EU Grains Mostly Lower On Outside Influences

20/11/12 -- EU grains closed mixed although mostly lower with Nov 12 London wheat down GBP0.25/tonne at GBP216.50/tonne and with benchmark May 13 GBP0.50/tonne lower at GBP221.25/tonne. Jan 13 Paris wheat ended unchanged at EUR270.25/tonne.

Fresh news was fairly hard to come by. Ukraine said that it had exported a record 10.72 MMT of grains so far in 2012/13 (starting July 1st) as sellers scramble to stuff all their sales into the first half of the season to avoid an export ban on wheat. Despite the government's insistence that no restrictions on wheat exports will be introduced very few believe this to be the case, at least not in one form or another.

The volume exported so far includes 5.17 MMT of wheat, 3.73 MMT of corn and 1.67 MMT of barley. The is apparently a further 493 TMT of wheat in portside storage facilities waiting to be loaded for abroad, which would take total wheat exports above the government's suggested 5.5 MMT ceiling.

The USDA last night cut good/excellent crop ratings for winter wheat to their lowest since records began in the 1986/7 season. "Exceptional drought is the reason for poor and declining hard red winter wheat. Record low May-October rainfall was recorded in northwest Kansas, north-central Oklahoma and western Nebraska. This was the lowest rainfall on records dating back to 1895, based on official data from the National Climatic Data Centre. It would be difficult if not impossible for soil moisture to be fully replenished due to a 5-6 inch deficit," said Martell Crop Projections.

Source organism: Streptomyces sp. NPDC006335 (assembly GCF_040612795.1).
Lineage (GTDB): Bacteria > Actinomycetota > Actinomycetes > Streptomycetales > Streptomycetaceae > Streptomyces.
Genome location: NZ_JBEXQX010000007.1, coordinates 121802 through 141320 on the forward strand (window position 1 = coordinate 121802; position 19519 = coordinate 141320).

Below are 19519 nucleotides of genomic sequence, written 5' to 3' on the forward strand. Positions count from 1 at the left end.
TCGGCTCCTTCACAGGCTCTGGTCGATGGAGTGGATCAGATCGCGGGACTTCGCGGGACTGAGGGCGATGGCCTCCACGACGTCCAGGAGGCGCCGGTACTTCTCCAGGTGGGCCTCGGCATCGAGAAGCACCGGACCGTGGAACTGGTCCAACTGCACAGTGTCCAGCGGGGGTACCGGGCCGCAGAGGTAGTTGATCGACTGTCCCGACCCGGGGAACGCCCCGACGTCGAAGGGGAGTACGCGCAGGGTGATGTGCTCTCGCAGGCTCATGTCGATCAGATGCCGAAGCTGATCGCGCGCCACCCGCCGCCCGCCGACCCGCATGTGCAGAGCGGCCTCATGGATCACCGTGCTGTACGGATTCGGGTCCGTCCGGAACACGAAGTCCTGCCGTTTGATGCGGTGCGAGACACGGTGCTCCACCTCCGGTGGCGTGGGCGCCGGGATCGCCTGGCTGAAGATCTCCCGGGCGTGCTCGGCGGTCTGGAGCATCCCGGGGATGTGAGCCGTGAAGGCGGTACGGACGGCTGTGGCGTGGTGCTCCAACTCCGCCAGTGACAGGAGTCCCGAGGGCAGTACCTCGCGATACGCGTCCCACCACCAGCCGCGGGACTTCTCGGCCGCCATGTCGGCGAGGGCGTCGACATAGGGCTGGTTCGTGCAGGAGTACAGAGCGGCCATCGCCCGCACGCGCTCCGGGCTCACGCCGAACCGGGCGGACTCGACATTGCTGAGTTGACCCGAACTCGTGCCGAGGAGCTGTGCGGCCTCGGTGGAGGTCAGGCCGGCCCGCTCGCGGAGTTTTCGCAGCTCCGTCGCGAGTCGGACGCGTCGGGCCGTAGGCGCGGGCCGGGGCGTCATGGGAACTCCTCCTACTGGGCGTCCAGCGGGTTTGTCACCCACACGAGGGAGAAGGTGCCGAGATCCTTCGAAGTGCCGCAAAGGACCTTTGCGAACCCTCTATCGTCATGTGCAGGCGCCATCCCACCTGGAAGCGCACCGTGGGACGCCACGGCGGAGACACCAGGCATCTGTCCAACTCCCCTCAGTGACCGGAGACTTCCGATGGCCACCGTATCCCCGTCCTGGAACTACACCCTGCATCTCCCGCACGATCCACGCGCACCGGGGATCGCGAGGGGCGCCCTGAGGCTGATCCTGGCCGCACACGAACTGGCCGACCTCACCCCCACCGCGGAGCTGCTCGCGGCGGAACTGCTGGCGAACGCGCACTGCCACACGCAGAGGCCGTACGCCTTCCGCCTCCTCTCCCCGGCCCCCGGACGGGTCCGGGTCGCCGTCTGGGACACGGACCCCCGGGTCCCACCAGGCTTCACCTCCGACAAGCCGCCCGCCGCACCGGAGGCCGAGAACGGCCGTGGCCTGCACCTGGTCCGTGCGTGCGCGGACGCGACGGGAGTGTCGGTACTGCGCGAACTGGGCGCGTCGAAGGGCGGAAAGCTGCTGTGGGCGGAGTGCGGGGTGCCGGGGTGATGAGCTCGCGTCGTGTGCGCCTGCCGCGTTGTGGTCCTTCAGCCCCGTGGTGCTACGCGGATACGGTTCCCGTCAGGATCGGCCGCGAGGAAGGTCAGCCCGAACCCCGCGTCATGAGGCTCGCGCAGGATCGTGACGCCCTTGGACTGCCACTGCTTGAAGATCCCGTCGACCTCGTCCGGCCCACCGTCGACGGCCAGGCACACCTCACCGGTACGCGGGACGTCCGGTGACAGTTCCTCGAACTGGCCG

Following the wettest summer in a century, UK winter wheat is exhibiting "the worst-ever symptoms of fungal diseases on record" say CropMonitor, according to a report on Bloomberg today.

Slugs are also said to be causing unprecedented damage to wheat here, leading to many to forecast a huge surge in spring planted crops in 2013. Agrimoney, quoting RMI Analytics, last week said that the UK spring barley area "has the potential to increase by 50%" year-on-year for the 2013 harvest.

Despite plenty of supportive fundamentals however, outside influences are putting the market under pressure.

Firstly we have this week's "crunch" EU summit, with all 27 member states fighting their own individual corners. Then we have Greece attempting to jump through more hoops to persuade the IMF, ECB and EU to keep the money coming. In addition of course we also have the US "fiscal cliff" not to mention the escalating Gaza crisis.

There's enough uncertainty in that little lot to cap any potential gains and keep the funds looking to continue to lighten their load with year-end approaching rapidly.